Pritzker floats idea for revamped gas tax, refutes Blagojevich ties

 
 
Updated 1/12/2018 2:50 PM
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  • Democratic candidate for governor J.B. Pritzker discusses his campaign with the Daily Herald editorial board.

      Democratic candidate for governor J.B. Pritzker discusses his campaign with the Daily Herald editorial board. Mark Welsh | Staff Photographer

  • Democratic candidate for governor J.B. Pritzker discusses his campaign with the Daily Herald editorial board.

      Democratic candidate for governor J.B. Pritzker discusses his campaign with the Daily Herald editorial board. Mark Welsh | Staff Photographer

Charging gas taxes based on how many miles people drive instead of how much fuel they burn could pump up revenues to help fix Illinois' roads and bridges, Democratic candidate for governor J.B. Pritzker told the Daily Herald editorial board.

Called a vehicle miles traveled or VMT tax, it's an idea worth exploring, the billionaire Hyatt hotel heir said in a Thursday interview where he also pushed for a graduated income tax, but gave few specifics.

"We have to invest in infrastructure -- it's been too many years since we had a capital bill," said the 52-year old Chicagoan, one of six candidates in the March 20 Democratic primary.

His plan would focus "on rebuilding roads, bridges and waterways and in my view we need statewide broadband internet access," Pritzker said.

But with more fuel-efficient vehicles, traditional gas tax income is shrinking, Pritzker noted.

"In some states (such as Oregon) they have done tests recently for a VMT tax because we have more and more electric cars on the road, more and more hybrids, and because gas mileage is rising. It's only fair if you're on a road and traveling on that road that you should pay your fair share," he said.

A VMT tax "is something we should look at ... we have to careful how it gets implemented and that's why it should only be a test at this point."

Pritzker, founder of the venture capital firm Pritzker Group, wants a constitutional amendment switching Illinois to a graduated income tax. Reaching that goal could take two years and in the interim, he suggested using a system similar to Massachusetts, where exemptions to the state's flat tax are offered for low- and middle-income residents.

"Then you could raise the overall rate so people (who are earning) beyond that and can afford to pay -- pay more. It's not a permanent method," he added.

Pritzker has faced attacks from Republicans and primary opponents who say he's tied to Democratic heavyweights Illinois House Speaker Michael Madigan, a property tax appeals lawyer, and Cook County Assessor Joseph Berrios. The assessment system is rigged, critics say, to enrich attorneys and political insiders and benefit the wealthy with low property taxes.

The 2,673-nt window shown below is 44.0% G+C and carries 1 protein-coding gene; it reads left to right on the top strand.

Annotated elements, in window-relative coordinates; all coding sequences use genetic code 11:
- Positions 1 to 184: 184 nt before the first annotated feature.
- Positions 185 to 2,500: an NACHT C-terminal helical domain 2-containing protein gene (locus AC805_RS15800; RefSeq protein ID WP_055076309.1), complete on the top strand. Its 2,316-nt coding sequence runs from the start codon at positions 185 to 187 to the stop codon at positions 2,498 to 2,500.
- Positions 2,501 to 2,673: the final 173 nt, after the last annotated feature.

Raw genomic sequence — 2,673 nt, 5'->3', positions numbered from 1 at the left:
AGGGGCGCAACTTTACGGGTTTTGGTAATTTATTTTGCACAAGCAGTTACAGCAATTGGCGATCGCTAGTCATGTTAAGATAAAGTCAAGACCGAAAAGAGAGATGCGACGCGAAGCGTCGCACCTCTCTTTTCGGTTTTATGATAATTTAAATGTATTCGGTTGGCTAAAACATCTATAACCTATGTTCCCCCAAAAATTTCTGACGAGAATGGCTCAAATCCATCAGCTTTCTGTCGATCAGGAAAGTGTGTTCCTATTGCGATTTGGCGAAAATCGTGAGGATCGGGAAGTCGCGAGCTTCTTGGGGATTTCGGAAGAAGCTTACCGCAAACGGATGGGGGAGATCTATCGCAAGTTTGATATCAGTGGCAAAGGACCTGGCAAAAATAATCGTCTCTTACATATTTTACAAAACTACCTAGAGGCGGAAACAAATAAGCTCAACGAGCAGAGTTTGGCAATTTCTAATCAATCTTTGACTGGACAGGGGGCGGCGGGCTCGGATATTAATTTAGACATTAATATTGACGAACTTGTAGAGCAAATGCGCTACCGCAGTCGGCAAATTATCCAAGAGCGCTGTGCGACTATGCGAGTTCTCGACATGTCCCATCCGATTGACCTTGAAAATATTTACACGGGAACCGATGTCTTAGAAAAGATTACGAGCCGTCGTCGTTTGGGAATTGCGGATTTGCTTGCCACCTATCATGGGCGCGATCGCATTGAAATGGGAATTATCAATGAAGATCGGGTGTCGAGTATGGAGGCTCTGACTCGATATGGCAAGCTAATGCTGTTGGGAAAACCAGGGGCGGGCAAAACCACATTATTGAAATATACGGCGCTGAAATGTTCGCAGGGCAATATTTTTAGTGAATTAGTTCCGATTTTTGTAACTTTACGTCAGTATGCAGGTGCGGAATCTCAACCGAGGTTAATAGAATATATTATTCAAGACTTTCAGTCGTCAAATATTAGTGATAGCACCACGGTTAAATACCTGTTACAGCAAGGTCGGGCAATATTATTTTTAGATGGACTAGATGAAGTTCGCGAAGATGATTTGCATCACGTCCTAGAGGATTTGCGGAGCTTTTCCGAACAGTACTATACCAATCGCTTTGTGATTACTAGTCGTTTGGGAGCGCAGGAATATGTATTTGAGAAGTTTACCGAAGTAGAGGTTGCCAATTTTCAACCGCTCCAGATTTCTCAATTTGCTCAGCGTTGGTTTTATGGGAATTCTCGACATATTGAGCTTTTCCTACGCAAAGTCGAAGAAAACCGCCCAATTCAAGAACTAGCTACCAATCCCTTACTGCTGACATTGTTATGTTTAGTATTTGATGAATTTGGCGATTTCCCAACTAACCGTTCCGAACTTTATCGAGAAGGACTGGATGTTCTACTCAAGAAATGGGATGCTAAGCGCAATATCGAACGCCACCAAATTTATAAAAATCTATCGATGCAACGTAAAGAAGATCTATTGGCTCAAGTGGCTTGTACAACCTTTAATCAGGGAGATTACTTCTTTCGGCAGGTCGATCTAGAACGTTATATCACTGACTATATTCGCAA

"I think it's extraordinarily important to fix the very flawed property tax system in state and Cook County," Pritzker said. He did not name Madigan but said, "I think we need to make sure there's no conflict of interest for any votes that people take in the legislature and people who work in a certain industry probably ought not be able to regulate themselves with votes they take in the legislature."

A Madigan spokesman said no improprieties involving the speaker's law firm were found in multiple media investigations.

Pritzker's been accused of buying an expensive home next to his Chicago mansion and letting it fall into disrepair to get a $230,000 a year property tax break.

Asked for his side, Pritzker said "like 54,000 other people in Cook County every single year, I sought to have my property reassessed and we did. Prior to that ... we bought the (other) property and had been in the process of renovating it. We halted those renovations at some point because we were busy and because we weren't sure exactly what direction to go with the home and that was what happened when got it reassessed."

A campaign ad released this week by Republican Gov. Bruce Rauner contains an edited FBI recording of Pritzker talking to convicted former Gov. Rod Blagojevich, who speaks of making deals with Madigan on legislation in exchange for appointing the speaker's daughter, Attorney General Lisa Madigan to the U.S. Senate. It includes a segment where Blagojevich discusses naming Pritzker as Illinois attorney general.

Rauner "is looking for anything that distracts from his own failures regarding the Quincy veterans home," Pritzker responded, referring to a fatal outbreak of Legionnaires' disease at the facility.

Regarding his interactions with Blagojevich, Pritzker said "being involved as I am nationally with governors and elected leaders, I had some interactions but most of it was on early childhood education."

Pritzker is running against Democrats state Sen. Daniel Biss of Evanston, Madison County Superintendent of Schools Bob Daiber, Chicago activist Tio Hardiman, developer Chris Kennedy of Kenilworth and physician Robert Marshall of Burr Ridge.

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